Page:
- Ryan McGee, ESPN The Magazine, NASCAR
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Hi, my name is Ryan.
And I have a confession to make.
I really, really thought that Clint Bowyer would be well inside the Chase at this point in the season. Ditto for Juan Pablo Montoya, Martin Truex Jr. and Kurt Busch. I didn't originally believe that Ryan Newman would be there, but then he won the Daytona 500 so I jacked up his Chase stock and like all the real stocks I've bought over the years, it hasn't done so well.
I also didn't think that Brian Vickers or David Ragan would be within 500 miles of the coveted 12th position in points. Yet there they are, knocking on the door. And the drivers I thought would be on the doorstep -- Casey Mears, Jamie McMurray, and Elliott Sadler -- now have roughly the same chance to make the postseason as my daughter's bus driver.
I don't know. I'm just so confused. Good thing I'm not alone.
"I thought when they expanded this deal from 10 cars to 12 the whole idea was that it would be easier to get into the Chase," says Bowyer, who stumbled three spots at Chicagoland and hits the pre-Brickyard break sitting 13th in the standings, 27 points shy of the promised land currently occupied by Denny Hamlin. "Just so you know, it's not easier. I'm totally stressed out."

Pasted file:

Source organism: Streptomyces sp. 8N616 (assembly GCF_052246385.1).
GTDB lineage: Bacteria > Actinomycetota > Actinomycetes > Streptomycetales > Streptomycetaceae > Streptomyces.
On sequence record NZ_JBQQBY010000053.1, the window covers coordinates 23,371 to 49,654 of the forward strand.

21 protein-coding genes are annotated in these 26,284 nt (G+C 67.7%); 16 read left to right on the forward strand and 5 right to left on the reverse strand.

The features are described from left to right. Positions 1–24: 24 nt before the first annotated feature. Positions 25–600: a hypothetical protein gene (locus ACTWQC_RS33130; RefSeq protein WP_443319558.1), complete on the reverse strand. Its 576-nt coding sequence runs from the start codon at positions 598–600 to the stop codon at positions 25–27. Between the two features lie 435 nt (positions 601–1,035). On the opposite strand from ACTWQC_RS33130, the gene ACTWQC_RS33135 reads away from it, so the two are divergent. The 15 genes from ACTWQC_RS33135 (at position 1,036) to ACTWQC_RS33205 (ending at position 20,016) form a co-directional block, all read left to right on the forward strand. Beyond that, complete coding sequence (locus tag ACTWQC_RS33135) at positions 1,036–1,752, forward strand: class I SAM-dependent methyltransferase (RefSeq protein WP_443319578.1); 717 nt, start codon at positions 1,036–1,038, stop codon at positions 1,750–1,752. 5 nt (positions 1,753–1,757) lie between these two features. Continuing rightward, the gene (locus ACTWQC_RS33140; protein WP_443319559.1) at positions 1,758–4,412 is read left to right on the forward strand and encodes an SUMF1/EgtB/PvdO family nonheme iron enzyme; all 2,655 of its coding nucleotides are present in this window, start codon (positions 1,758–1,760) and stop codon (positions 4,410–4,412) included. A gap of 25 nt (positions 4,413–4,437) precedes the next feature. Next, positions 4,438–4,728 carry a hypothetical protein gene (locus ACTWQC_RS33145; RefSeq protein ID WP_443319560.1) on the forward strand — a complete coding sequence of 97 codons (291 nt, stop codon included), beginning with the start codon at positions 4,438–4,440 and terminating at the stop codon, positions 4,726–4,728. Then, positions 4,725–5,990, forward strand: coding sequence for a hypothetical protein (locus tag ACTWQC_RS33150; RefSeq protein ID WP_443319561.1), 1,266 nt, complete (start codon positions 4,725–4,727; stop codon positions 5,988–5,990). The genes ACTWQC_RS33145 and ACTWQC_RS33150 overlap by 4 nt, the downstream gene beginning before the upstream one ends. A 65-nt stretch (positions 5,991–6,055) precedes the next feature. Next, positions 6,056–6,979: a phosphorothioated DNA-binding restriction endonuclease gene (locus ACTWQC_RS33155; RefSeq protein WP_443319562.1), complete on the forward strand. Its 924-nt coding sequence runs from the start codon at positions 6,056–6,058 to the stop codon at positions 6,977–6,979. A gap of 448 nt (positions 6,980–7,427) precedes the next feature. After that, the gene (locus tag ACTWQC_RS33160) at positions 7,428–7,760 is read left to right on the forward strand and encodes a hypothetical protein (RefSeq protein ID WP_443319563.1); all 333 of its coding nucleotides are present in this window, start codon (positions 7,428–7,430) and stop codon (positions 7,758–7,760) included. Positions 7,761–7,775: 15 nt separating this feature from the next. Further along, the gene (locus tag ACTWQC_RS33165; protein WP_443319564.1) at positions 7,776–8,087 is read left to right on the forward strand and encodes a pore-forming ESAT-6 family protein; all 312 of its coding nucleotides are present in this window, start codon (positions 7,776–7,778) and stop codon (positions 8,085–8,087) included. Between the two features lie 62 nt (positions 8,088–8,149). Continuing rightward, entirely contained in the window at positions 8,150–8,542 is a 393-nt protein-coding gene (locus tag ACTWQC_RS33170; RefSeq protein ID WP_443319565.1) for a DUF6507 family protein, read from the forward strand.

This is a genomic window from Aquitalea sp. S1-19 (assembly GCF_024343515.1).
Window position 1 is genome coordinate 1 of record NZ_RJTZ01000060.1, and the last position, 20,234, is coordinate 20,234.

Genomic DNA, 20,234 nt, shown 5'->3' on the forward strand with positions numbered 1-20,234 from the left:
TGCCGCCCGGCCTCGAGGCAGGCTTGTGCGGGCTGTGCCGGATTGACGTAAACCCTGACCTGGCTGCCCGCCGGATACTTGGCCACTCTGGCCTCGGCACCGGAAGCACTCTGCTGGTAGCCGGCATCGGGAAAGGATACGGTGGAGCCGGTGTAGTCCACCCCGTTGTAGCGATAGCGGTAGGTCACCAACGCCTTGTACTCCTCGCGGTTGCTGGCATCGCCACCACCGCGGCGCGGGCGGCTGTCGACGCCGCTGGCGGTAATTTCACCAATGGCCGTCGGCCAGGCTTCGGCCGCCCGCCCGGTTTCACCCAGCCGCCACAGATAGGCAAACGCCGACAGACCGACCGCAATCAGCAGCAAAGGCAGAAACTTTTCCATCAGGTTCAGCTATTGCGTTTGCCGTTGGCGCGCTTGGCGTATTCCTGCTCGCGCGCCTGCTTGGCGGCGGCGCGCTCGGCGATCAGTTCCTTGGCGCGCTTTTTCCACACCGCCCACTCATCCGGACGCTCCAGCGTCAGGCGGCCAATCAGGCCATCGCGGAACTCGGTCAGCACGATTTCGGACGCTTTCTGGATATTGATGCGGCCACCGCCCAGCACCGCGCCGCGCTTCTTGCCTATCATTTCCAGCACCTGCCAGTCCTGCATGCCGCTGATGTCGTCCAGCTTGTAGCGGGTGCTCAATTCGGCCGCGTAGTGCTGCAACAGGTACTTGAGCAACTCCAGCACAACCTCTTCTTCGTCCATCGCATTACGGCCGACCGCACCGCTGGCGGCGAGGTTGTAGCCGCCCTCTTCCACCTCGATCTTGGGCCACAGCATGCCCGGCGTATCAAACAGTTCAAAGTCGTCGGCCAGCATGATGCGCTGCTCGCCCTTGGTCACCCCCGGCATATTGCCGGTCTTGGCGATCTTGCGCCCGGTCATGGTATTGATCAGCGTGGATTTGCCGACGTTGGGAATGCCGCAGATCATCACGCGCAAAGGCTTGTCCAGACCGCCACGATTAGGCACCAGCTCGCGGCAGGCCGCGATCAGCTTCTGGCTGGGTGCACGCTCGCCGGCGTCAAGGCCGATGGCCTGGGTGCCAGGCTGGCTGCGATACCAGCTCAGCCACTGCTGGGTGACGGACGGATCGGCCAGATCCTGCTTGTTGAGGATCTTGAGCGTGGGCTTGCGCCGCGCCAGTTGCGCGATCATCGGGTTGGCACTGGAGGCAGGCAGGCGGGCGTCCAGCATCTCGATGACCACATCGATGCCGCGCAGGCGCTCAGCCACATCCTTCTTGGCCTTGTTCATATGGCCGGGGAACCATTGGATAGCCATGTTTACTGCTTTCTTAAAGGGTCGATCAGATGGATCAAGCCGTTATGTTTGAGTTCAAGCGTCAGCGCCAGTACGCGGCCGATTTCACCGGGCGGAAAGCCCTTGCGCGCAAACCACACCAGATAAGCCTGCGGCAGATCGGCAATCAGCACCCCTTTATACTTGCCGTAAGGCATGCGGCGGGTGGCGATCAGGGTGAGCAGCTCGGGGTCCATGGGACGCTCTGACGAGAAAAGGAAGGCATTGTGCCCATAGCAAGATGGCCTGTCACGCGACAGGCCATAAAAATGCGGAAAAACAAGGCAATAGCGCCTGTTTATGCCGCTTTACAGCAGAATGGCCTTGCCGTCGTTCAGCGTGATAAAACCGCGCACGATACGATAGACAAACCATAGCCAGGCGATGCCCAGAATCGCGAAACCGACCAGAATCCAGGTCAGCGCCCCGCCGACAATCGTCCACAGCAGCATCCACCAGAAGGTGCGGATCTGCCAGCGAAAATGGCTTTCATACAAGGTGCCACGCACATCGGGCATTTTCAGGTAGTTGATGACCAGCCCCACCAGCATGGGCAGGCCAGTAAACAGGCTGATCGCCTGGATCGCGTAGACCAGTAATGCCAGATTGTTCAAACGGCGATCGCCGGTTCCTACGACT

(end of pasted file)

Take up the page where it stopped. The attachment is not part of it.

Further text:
So are most members of the motorsports media, who are being forced to watch our preseason ballots be burned to the ground as if the Martinsville Fire Department were conducting bucket-line practice.
Which brings us back to Newman. Here's a look at his season so far:
Date: Race -- Rank
Feb. 17: Daytona 500 -- 1st
March 16: Bristol -- 8th
April 27: Talladega -- 11th
June 22: Infineon -- 16th (105 points out of 12th)
July12: Chicago -- 16th (189 out of 12th)
Not since Ward Burton in 2002 has a Daytona 500 winner found himself in such a free fall. (Ward threw out the anchor to finish 25th in points.) Michael Waltrip almost did the same in 2001, when he closed out the year 24th, then nearly duplicated the disappointment in '03, winning his second Great American Race and landing in 15th.